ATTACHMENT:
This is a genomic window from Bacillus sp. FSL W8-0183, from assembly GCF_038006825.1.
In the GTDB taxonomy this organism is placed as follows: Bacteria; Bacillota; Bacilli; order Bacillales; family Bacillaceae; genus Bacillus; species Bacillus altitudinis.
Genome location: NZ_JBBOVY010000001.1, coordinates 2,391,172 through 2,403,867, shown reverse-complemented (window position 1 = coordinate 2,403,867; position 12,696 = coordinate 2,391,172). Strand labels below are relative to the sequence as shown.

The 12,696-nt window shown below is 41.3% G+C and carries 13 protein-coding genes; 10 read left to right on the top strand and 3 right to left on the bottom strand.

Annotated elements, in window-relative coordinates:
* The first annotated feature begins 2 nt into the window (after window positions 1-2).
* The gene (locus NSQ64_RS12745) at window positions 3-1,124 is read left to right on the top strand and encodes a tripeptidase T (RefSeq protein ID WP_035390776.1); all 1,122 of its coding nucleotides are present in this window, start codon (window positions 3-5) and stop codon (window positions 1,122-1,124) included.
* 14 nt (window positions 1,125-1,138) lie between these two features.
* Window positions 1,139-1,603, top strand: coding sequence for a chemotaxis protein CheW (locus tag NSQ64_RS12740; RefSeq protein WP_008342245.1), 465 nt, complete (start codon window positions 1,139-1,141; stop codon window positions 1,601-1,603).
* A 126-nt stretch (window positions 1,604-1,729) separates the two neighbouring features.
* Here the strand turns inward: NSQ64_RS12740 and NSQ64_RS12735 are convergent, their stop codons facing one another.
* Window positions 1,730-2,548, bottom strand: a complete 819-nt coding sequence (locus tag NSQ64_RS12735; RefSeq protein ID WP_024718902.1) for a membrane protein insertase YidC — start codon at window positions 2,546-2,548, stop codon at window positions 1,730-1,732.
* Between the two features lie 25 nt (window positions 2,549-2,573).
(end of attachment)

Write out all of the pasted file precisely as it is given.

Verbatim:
This is a genomic window from Bacillus sp. FSL W8-0183, from assembly GCF_038006825.1.
In the GTDB taxonomy this organism is placed as follows: Bacteria; Bacillota; Bacilli; order Bacillales; family Bacillaceae; genus Bacillus; species Bacillus altitudinis.
Genome location: NZ_JBBOVY010000001.1, coordinates 2,391,172 through 2,403,867, shown reverse-complemented (window position 1 = coordinate 2,403,867; position 12,696 = coordinate 2,391,172). Strand labels below are relative to the sequence as shown.

The 12,696-nt window shown below is 41.3% G+C and carries 13 protein-coding genes; 10 read left to right on the top strand and 3 right to left on the bottom strand.

Annotated elements, in window-relative coordinates:
* The first annotated feature begins 2 nt into the window (after window positions 1-2).
* The gene (locus NSQ64_RS12745) at window positions 3-1,124 is read left to right on the top strand and encodes a tripeptidase T (RefSeq protein ID WP_035390776.1); all 1,122 of its coding nucleotides are present in this window, start codon (window positions 3-5) and stop codon (window positions 1,122-1,124) included.
* 14 nt (window positions 1,125-1,138) lie between these two features.
* Window positions 1,139-1,603, top strand: coding sequence for a chemotaxis protein CheW (locus tag NSQ64_RS12740; RefSeq protein WP_008342245.1), 465 nt, complete (start codon window positions 1,139-1,141; stop codon window positions 1,601-1,603).
* A 126-nt stretch (window positions 1,604-1,729) separates the two neighbouring features.
* Here the strand turns inward: NSQ64_RS12740 and NSQ64_RS12735 are convergent, their stop codons facing one another.
* Window positions 1,730-2,548, bottom strand: a complete 819-nt coding sequence (locus tag NSQ64_RS12735; RefSeq protein ID WP_024718902.1) for a membrane protein insertase YidC — start codon at window positions 2,546-2,548, stop codon at window positions 1,730-1,732.
* Between the two features lie 25 nt (window positions 2,549-2,573).